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J Stroke > Volume 21(1); 2019 > Article
Seners, Caroff, Chausson, Turc, Denier, Piotin, Aghasaryan, Alecu, Chassin, Lapergue, Naggara, Ferrigno, Arquizan, Cho, Narata, Richard, Bricout, Mazighi, Costalat, Gory, Debiais, Consoli, Bracard, Oppenheim, Mas, Smadja, Spelle, and Baron: Recanalization before Thrombectomy in Tenecteplase vs. Alteplase-Treated Drip-and-Ship Patients
Dear Sir:
The Extending the time for Thrombolysis in Emergency Neurological Deficits-Intra-Arterial using Tenecteplase (EXTEND-IA TNK) trial recently showed 2-fold higher early recanalization (ER) rate before mechanical thrombectomy (MT) following intravenous thrombolysis (IVT) with tenecteplase 0.25 mg/kg, as compared to alteplase 0.9 mg/kg [1]. However, most included patients were directly admitted to MT-capable centres (‘mothership’ paradigm), implying short IVT-to-MT delays. Tenecteplase may therefore be preferred in the mothership setting. Here, we assessed ER rate before MT following tenecteplase or alteplase in patients transferred for MT from a non-MT-capable centre (‘drip-and-ship’ paradigm), i.e., implying longer IVT-to-MT delays, currently the most frequent situation [2].
Inclusion criteria for the present retrospective study were (1) acute stroke with large vessel occlusion treated with IVT with tenecteplase 0.25 mg/kg or alteplase 0.9 mg/kg; and (2) ER evaluation ≤3 hours from IVT start on pre-MT first angiographic run or non-invasive vascular imaging. Tenecteplase patients were all from one large French non-MT-capable centre, which based on previous trials [3,4] and for practical convenience opted to use tenecteplase off-label before transfer for MT. Alteplase patients were from 23 other French non-MT-capable centres. ER was defined as modified thrombolysis-in-cerebral-infarction scale ≥2b score. In accordance with French legislation, patients were informed of their participation in this study, and offered the possibility to withdraw. As per current French law, approval by an Ethics Committee was not required as this study implied retrospective analysis of anonymized data. To reduce the effects of potential confounders, a 1:1 propensity-score matching of patients from the tenecteplase group to patients from the alteplase group was performed, using confounders based on available literature [5].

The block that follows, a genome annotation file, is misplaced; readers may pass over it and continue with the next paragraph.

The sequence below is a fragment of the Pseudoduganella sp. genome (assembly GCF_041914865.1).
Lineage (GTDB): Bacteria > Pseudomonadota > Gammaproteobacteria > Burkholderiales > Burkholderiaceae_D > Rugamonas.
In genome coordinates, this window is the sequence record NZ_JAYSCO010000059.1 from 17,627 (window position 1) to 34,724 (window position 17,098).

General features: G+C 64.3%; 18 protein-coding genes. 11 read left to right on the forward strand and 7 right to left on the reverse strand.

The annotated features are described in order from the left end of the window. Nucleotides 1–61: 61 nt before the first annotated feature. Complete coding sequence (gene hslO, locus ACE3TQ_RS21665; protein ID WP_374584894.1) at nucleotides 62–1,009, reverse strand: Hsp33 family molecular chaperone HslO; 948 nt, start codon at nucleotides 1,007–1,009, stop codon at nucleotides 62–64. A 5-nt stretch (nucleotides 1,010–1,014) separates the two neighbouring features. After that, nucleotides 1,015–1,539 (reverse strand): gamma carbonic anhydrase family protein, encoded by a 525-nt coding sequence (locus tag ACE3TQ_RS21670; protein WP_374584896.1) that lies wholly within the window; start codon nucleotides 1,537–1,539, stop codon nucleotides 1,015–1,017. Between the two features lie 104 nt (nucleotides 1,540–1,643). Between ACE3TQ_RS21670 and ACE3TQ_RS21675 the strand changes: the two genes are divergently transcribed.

From May 2015 to October 2017, 816 patients were identified (n=160 and n=656 tenecteplase- and alteplase-treated, respectively). In the propensity-score matched cohorts (n=131 per group), the main confounders for ER were well balanced (Table 1). ER occurred in 21.4% (95% confidence interval [CI], 14.4 to 28.4) versus 18.3% (95% CI, 11.7 to 24.9) patients from the tenecteplase- and alteplase-treated cohorts, respectively (odds ratio, 1.25; 95% CI, 0.65 to 2.41; P=0.51). There was no significant association between thrombolytic agent used and 3-month functional independence (modified Rankin score [mRS] 0 to 2: 56% vs. 56% in the tenecteplase- and alteplase-treated cohorts, P=0.75).
Comparing our study to EXTEND-IA TNK, ER rates following tenecteplase were similar (21% vs. 22%, respectively), but were markedly higher following alteplase (18% vs. 10%, respectively) [1]. The radically different care paradigm between the two studies, namely 100% drip-and-ship in our study versus 75% mothership in EXTEND-IA TNK [1], which translates into longer IVT-to-angiography delays (median: 93 minutes vs. 55 minutes, respectively), may account for the higher ER rate with alteplase in our study. Indeed, short IVT-to-angiography time implies that some patients, particularly with the mothership paradigm, do not receive the full alteplase dose before MT. Taken together with EXTEND-IA TNK, therefore, our data suggest that although in dripand-ship patients the recanalization rate before thrombectomy may be similar with both thrombolytics, recanalization may occur earlier with tenecteplase (Figure 1). In support, one study reported earlier recanalization with tenecteplase than with alteplase in a rabbit carotid thrombosis model [6]. If this hypothesis is confirmed, this may have clinical relevance given the strong relationship between timing of reperfusion and functional outcome. The lack of difference in 3-month mRS between the two thrombolytic agents in our study may be because any difference in recanalization timing would only concern approximately one in five patients, which may not translate into better functional outcomes across the whole sample.